He’s been a Visiting Faculty Fellow of the Civic Education Project, teaching law in Baku, Azerbaijan, and taught graduate and undergraduate students at the Open Society Institute’s Network Scholarships Pre-Academic Summer Program in Istanbul, Turkey. In addition to Contracts, he’ll be teaching International Business Transactions and Commercial Law.
The First Circuit's recent opinion in Campbell v. General Dynamics Government Systems Corp. illustrates the perils of attempting to use e-mail to amend an existing contract. Arising in the employment context, General Dynamics sent a mass e-mail to all of its employees, announcing a new mandatory arbitration policy. The new policy was to be effective beginning the following day. When Campbell, a General Dynamics employee, filed an ADA lawsuit against his employer, General Dynamics moved to dismiss based on the arbitration policy. The district court denied the motion, and the First Circuit affirmed, holding that the e-mail had not effectively amended the employment contract by adding the arbitration policy.
The First Circuit identified several problems with General Dynamics' attempted use of e-mail to amend the contract. First, General Dynamics did not require any response to the mass e-mail announcing the policy, instead indicating that "no response was required." The First Circuit took issue with this methodology:
One way that General Dynamics could have set this particular communication apart from the crowd would have been to require a response to the e-mail. Instead, the company opted for a 'no response required' format. Within the context of this particular employment relationship, in which significant personnel matters historically had been transacted via signed documents, this choice disguised the import of the communication. Signing an acknowledgment or, in a more modern context, clicking a box on a computer screen, are acts associated with entering into contracts. Requiring an affirmative response of that sort would have signaled that the Policy was contractual in nature.
This language, of course, is consistent with the general "clickwrap" line of cases which hold that clicking assent with a mouse is a valid means of manifesting contractual assent to a bargain. The court also held, however, that the substantive content of the e-mail was lacking in contractual formality as well:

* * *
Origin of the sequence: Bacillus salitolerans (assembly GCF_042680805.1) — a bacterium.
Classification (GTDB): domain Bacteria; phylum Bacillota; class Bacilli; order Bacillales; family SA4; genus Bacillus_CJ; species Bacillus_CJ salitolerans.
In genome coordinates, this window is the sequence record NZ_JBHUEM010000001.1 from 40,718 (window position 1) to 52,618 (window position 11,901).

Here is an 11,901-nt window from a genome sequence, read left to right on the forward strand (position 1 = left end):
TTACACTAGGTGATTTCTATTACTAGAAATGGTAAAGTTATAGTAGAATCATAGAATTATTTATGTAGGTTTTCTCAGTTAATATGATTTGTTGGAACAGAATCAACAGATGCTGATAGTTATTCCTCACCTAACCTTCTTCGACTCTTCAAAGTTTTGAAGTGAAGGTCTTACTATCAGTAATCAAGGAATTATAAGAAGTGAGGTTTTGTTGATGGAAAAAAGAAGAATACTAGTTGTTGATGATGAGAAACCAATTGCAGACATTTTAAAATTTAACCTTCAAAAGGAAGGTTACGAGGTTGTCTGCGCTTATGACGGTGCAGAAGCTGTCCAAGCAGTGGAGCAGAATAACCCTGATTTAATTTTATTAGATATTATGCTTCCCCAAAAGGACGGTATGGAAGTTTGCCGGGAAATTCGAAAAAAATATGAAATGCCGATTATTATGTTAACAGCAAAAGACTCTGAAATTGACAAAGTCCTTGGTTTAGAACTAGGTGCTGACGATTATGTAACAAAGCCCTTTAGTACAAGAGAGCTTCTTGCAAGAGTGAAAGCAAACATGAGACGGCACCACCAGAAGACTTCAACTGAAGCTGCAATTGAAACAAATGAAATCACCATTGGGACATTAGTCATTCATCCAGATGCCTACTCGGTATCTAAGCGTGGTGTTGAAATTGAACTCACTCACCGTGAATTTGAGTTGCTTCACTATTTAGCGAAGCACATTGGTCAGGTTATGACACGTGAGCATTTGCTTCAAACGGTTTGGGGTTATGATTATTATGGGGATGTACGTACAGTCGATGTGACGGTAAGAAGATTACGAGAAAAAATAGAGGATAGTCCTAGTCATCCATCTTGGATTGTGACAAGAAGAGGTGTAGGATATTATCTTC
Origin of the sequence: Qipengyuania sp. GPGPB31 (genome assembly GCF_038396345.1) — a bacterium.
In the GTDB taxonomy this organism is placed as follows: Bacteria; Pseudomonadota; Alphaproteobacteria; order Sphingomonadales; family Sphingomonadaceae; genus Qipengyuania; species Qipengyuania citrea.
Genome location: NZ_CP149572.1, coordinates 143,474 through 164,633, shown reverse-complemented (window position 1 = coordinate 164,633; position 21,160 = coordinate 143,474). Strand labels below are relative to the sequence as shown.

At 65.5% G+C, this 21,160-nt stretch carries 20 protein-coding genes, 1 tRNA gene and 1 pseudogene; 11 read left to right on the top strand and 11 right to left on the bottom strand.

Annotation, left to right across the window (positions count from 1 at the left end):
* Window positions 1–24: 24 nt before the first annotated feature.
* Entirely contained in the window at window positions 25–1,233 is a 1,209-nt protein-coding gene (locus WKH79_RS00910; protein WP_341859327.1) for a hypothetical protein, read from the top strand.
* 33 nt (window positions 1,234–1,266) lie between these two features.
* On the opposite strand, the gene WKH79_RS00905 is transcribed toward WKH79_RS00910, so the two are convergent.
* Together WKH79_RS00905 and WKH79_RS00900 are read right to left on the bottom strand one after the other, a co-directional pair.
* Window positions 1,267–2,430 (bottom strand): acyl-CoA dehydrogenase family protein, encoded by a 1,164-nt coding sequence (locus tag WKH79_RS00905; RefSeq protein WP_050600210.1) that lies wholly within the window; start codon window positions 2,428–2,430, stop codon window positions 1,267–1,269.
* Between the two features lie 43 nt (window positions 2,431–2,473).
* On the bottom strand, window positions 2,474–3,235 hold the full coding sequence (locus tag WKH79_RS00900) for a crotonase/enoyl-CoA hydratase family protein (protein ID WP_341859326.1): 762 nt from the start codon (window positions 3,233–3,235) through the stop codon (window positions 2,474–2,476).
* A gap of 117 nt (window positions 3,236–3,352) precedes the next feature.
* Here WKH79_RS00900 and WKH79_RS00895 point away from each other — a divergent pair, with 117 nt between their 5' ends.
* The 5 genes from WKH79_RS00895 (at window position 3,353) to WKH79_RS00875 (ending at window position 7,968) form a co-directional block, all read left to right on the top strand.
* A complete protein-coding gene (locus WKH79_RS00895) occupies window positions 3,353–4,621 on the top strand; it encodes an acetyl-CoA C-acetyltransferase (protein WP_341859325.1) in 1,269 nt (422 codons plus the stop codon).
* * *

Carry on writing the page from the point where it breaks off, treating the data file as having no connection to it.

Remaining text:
To be blunt, the e-mail announcement undersold the significance of the Policy and omitted the critical fact that it contained a mandatory arbitration agreement. The result was that a reasonable employee could read the e-mail announcement and conclude that the Policy presented an optional alternative to litigation rather than a mandatory replacement for it.
1 (1) Understanding the Current Wave of Procurement Reform - Devolution of the Contracting Function, Christopher R. Yukins (Geo. Washington)
2 (3) On Collaboration, Organizations, and Conciliation in the General Theory of Contract, Ethan J. Leib (UC-Hastings)
3 (4) Decisionmaking & the Limits of Disclosure: The Problem of Predatory Lending, Lauren E. Willis (Loyola-L.A.)
4 (5) The Posthumous Life of the Postal Rule Requiem and Revival of Adams v. Lindsell, Peter Goodrich (Cardozo)
5 (6t) Friends in High Places: Amity and Agreement in Alsatia, Peter Goodrich (Cardozo)
6 (6t) On-line Boilerplate: Would Mandatory Website Disclosure of E-standard Terms Backfire?, Robert A. Hillman (Cornell)
7 (8) The Limits of Lawyering: Legal Opinions in Structured Finance, Steven L. Schwarcz (Duke)
8 (9t) New Basics: 12 Principles for Fair Commerce in Mass-Market Software and Other Digital Products, Jean Braucher (Arizona)
9 (-) Is Forum-Shopping Corrupting America's Bankruptcy Courts?, Todd J. Zywicki (Geo. Mason)
10 (9t) Evolving Business and Social Norms and Interpretation Rules: The Need for a Dynamic Approach to Contract Disputes, Nancy Kim (Cal Western)
To support the First Amendment Project, 16 U.S. authors are each auctioning the right to name a character (or place) in their next book. The authors include Stephen King, John Grisham, Amy Tan, Michael Chabon, Dave Eggers, Jonathan Lethem, Andrew Sean Greer and Dorothy Allison. The auctions begin on ebay on September 1, where the complete (and amusing) list of the authors' offerings is available.Stephen King is offering for auction:
One (and only one) character name in a novel called CELL, which is now in work and which will appear in either 2006 or 2007. Buyer should be aware that CELL is a violent piece of work, which comes complete with zombies set in motion by bad cell phone signals that destroy the human brain. Like cheap whiskey, it's very nasty and extremely satisfying. Character can be male or female, but a buyer who wants to die must in this case be female. In any case, I'll require physical description of auction winner, including any nickname (can be made up, I don't give a rip).